Local & Regional
Thu December 6, 2012
Food Desert Problem Gets Geoscientific Treatment
It’s commonly understood that North Tulsa suffers from being a food desert. Many residents don’t have sufficient access to grocery stores to maintain healthy lifestyles.
One store, the Gateway Market, at Pine and North Peoria, is one of the only options North Tulsa residents have for buying groceries.
In Tulsa, there are a few groups and individuals working on that problem. The Tulsa Food Security Council has a mobile grocery store in the works, for instance.
That’s an attractive option, because choosing where to locate—any store, grocery or otherwise—is tricky. It’s a problem that one University of Tulsa student, Aaron Ball, who’s participating in a new fellowship at the school, is working to solve.
He’s a TU NOVA fellow, and he is working on his Master’s degree in the Geosciences department.
So, why is a geoscientist tackling the problem of a food desert?
As an undergrad, Ball did a lot of volunteer work with the Community Food Bank of Eastern Oklahoma, as well as the Kendall Wittier Food Bank.
As it turns out, his area of expertise could prove valuable to addressing the problem.
“For a business to start,” Ball explained, “it must choose a location to do its business.”
At a presentation of his project, Ball explained that there are a couple of models businesses generally use to select a location.
One is through real estate analysis—you have to find a location that’s big enough for your business. That method worked for Gateway Market, sort of, Ball says.
“Gateway Market went into the location of a failed Albertsons,” he said. “It was the right size, but now they have a store that, customers will complain, seems like it has a lot of empty space.”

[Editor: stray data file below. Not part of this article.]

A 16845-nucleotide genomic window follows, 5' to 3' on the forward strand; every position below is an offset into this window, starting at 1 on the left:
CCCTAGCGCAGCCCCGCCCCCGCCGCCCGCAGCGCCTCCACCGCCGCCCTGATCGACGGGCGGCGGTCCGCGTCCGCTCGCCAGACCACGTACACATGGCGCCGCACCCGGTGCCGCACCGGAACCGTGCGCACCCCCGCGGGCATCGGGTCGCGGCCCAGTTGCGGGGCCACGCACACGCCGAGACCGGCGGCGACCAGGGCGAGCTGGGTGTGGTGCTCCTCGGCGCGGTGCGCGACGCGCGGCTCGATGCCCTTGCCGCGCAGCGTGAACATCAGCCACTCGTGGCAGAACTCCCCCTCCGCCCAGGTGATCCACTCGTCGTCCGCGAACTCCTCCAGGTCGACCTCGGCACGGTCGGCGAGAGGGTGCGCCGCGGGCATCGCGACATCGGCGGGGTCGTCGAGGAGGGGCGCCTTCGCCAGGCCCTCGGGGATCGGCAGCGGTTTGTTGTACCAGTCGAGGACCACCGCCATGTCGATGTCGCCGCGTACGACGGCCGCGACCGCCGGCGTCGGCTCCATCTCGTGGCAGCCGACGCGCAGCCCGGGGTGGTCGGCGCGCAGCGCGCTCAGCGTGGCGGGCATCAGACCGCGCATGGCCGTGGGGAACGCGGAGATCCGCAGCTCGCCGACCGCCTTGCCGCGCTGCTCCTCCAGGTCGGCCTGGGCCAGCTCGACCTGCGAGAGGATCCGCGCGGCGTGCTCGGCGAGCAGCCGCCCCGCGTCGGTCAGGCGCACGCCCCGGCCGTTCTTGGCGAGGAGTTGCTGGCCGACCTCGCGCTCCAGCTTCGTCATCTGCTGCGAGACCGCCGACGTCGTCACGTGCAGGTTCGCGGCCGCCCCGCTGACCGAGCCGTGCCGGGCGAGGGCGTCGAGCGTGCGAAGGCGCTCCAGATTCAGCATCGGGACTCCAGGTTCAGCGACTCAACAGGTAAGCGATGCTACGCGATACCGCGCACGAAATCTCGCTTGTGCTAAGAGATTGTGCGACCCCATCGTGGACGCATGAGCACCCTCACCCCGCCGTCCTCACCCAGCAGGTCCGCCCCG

The other way is through financial data analysis—comparing how other similar businesses are performing in a particular location. The problem is that in a food desert, there aren’t similar businesses around.
This lack of tools is one factor that contributes to the dearth of grocery stores. An owner won’t open a new store if there isn’t enough information about how likely the store is to be profitable in a particular location.
Ball wants to give potential grocery store owners a new tool.
“A gravity model gives entrepreneurs in these areas an alternative method,” he said.
Charlie Wood, a professor in TU’s Marketing Department, who’s an administrator for the NOVA fellowship, elaborates.
“[It] takes into account the size of stores and distances, sort of like Newton’s law does,” he said. The goal is “to find an optimal location for grocery stores in Tulsa food deserts.”
There’s some nifty calculation that goes into accomplishing that—describing, as Ball put it, “the probability that a customer will go to the nearest store versus traveling to another store, a greater distance to another store.”
And, it worked. Ball’s model gives a pretty clear indication about the optimal location for a new North Tulsa grocery store: at about 36th Street North and North Peoria.
Ball says he has a few more calculations to do to give his findings more weight with companies considering a North Tulsa location. In the meantime, however, remember that mobile grocery store? He thinks that could be a good way to informally experimentally test his findings.
“If we have like a weekly revenue of several thousand dollars predicted by the model,” he said, “does the mobile grocery store reproduce that? What’s the error? Can we apply this to other areas of Tulsa? That sort of thing.”
This, aside from being just really cool, could add convincing evidence to a case to a business owner thinking of locating a new grocery store in North Tulsa.